Monday, October 9, 2017
Day Nine: Snared by the Bright Shiny
You may have heard the incessant noise of my paper shredder stop in the background before that suspicious telltale silence gave me up. Yep, I was up to no good. That Fall Cleaning project had gotten the best of me; I was ready for something new.
The temptation to veer away from my goal of cleaning up that four-drawer genealogy file cabinet had been building over the weekend. There is only so much drudgery one can stand, before the desire to get back to researching overtakes a soul. (Can you tell that is why I'm in the mess I'm in?)
It was only one peek. I promise. But I caved on my resolve to move, file by file, through that third drawer with that determined glint in my eye to heartlessly shred every paper not worthy of keeping as proper genealogical documentation. Curiosity got the best of me, and I started wondering what fun details I'd rediscover in the file folders in those drawers just above my current work assignment.
It was the top drawer that melted my resolve. That was the one drawer I knew still held genealogical material from the last of my paper-based research days nearly twenty years ago. I carefully opened up the drawer just the tiniest crack—so as to not topple the entire cabinet, of course—and pulled out the first few items my hand could grasp. Three slim file folders and a box of papers were all I could snag.
The box was labeled, "Genealogy Papers to File." Set right in front of the top drawer, it was supposed to be Stop Number One, every time I opened up that drawer to do anything, but as I could tell from its full contents, there hadn't been much filing done in a long time. Still, there were many treasures to explore inside, so I set that item aside for another work break.
To assuage my guilty conscience for not having stayed on task, I took the thinnest of the three file folders and worked through them. One was labeled "Computer Info," which sounded like the title for contents which would take some serious consideration. I had to laugh when I realized those mind-numbing computer documents turned out to be mere advertising blurbs for our first online service, Prodigy.com. No convoluted decision tree to determine what to do with that stack of papers.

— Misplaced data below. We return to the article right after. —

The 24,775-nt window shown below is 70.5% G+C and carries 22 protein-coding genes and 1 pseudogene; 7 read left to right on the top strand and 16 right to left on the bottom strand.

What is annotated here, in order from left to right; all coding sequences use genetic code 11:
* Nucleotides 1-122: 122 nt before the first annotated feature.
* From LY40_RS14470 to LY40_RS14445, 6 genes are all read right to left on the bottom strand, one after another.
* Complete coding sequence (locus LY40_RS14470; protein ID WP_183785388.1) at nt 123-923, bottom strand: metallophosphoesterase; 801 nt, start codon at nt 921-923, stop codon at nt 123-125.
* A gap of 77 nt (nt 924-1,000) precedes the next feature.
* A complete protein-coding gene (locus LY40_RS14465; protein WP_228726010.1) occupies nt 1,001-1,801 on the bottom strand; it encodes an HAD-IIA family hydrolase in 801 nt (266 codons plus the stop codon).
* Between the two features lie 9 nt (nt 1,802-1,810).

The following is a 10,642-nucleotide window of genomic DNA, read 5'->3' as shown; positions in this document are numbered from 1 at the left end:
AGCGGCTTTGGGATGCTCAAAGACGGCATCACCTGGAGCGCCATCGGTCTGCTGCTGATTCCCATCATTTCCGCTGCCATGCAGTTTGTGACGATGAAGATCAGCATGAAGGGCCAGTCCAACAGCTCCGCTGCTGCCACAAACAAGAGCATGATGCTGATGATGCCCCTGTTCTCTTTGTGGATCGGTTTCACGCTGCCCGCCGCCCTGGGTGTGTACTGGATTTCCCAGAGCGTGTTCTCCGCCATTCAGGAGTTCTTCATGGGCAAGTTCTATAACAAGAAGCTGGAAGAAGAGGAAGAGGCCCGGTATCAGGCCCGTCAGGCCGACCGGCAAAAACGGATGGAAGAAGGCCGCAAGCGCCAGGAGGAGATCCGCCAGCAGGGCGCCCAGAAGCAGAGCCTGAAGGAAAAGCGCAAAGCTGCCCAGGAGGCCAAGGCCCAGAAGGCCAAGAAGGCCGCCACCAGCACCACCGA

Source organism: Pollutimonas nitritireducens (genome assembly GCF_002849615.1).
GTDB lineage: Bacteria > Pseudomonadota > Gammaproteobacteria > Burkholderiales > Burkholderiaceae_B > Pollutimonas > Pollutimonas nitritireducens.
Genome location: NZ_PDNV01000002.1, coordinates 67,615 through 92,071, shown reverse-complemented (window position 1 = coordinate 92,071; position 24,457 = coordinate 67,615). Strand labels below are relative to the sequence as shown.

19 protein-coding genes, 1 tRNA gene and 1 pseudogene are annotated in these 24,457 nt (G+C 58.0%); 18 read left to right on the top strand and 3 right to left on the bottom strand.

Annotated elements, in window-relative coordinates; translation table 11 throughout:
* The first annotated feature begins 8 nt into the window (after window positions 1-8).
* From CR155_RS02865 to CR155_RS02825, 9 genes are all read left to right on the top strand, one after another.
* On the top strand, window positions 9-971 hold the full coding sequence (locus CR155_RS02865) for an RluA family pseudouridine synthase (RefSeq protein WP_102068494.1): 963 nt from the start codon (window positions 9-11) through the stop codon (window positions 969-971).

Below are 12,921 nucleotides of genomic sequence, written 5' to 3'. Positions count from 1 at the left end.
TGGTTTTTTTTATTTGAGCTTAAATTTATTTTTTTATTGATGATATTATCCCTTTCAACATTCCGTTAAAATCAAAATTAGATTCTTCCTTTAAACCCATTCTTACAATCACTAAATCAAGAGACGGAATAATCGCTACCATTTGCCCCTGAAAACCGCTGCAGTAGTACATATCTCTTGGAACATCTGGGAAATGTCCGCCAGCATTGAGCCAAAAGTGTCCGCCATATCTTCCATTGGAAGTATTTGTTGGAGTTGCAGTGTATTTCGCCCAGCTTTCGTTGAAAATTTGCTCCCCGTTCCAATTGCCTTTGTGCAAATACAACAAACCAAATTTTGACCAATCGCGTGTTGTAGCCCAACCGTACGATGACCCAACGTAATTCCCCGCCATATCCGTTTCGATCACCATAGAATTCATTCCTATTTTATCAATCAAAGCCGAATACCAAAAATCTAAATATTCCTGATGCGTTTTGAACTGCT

The next folder was labeled "Genealogy.com." If you've been around the genea-world long enough to recognize that name, you'll probably recall that it was host of the online message board known as GenForum. While GenForum is still accessible online—in a read-only format to which commenting capabilities have been added to already-existing posts—you can be sure I won't be saving any records from that file folder, either. Another snap decision taking only about three seconds. I'm thinking if I can move through the rest of the folders that quickly, this job won't be so bad, after all.
It was the thickest of the three folders that snared me, though. And really, I couldn't help it. The thing was, essentially, a container of material on the history of us as digital genealogists.
Labeled, innocently enough, "Ancestry.com," the folder contained stuff all legitimately from that company—only it was stuff from Ancestry, circa 1999, a very different company than the format we've come to recognize today.
Ancestry, back then, provided the Ancestry Weekly Digest by email to anyone who cared to subscribe. You can probably guess I had signed up using my handy-dandy new Prodigy email account. True to 1990s form, I made sure to print up the weekly copy so I could read it in detail, off-line—and then save each issue for future reference.
Interesting to note, the weekly publications included articles by researchers we still consider to be the mainstays of conference fare, webinars, and online publications. DearMYRTLE wrote for the March 27, 1999, issue that "Our Knowledge Base is Expanding." Ya think?! Even Ol' Myrt has reinvented herself multiple times since that date.
That Ancestry publication featured a column by George G. Morgan, another now-familiar name, who has kept up with the times since that early shift in genealogical research. Michael John Neill was there, too, with a featured article, "I'm a Genealogist; I Don't Need to Watch Soap Operas." So true.
The entire multi-page e-publication was put together for Ancestry subscribers under the careful guidance of editor Juliana Smith. Going on the theory that the names on these pages had genealogical durability, I wondered if I could find any current reference to Juliana.
Hmmm...I don't know, but it's interesting that there's a reference for an employee still with Ancestry.com whose current name still shows up under the website's subheading for authors as "jsmith" but reads with the name of someone who's been with Ancestry for "more than 19 years." That would put us back at 1998, just in time to rev up the early editions of the Ancestry Weekly Digest. I'm guessing her name wasn't Juliana Szucs back then, though that's what is showing on the website now.
Amazing how the history of us in the genealogy world includes names with long-term stick-ability.
Above: "Rowan Trees in Autumn," undated oil on canvas by Russian landscape artist Ivan Shishkin (1832 - 1898); courtesy Wikipedia; in the public domain.